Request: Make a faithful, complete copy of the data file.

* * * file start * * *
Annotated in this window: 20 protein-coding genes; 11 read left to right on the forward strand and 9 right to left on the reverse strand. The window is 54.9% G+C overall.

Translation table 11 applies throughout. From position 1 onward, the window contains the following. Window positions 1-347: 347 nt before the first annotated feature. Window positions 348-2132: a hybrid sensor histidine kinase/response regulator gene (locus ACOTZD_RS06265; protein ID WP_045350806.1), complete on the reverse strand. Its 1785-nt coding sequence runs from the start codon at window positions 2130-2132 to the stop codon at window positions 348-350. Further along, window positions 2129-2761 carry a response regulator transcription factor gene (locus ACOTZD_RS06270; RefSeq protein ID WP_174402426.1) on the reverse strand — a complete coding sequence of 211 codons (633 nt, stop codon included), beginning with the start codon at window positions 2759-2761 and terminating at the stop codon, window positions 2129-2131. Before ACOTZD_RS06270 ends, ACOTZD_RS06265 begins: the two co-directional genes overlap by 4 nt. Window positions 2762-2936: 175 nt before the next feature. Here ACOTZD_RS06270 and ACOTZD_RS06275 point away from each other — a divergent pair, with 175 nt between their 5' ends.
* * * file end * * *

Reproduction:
Annotated in this window: 20 protein-coding genes; 11 read left to right on the forward strand and 9 right to left on the reverse strand. The window is 54.9% G+C overall.

Translation table 11 applies throughout. From position 1 onward, the window contains the following. Window positions 1-347: 347 nt before the first annotated feature. Window positions 348-2132: a hybrid sensor histidine kinase/response regulator gene (locus ACOTZD_RS06265; protein ID WP_045350806.1), complete on the reverse strand. Its 1785-nt coding sequence runs from the start codon at window positions 2130-2132 to the stop codon at window positions 348-350. Further along, window positions 2129-2761 carry a response regulator transcription factor gene (locus ACOTZD_RS06270; RefSeq protein ID WP_174402426.1) on the reverse strand — a complete coding sequence of 211 codons (633 nt, stop codon included), beginning with the start codon at window positions 2759-2761 and terminating at the stop codon, window positions 2129-2131. Before ACOTZD_RS06270 ends, ACOTZD_RS06265 begins: the two co-directional genes overlap by 4 nt. Window positions 2762-2936: 175 nt before the next feature. Here ACOTZD_RS06270 and ACOTZD_RS06275 point away from each other — a divergent pair, with 175 nt between their 5' ends.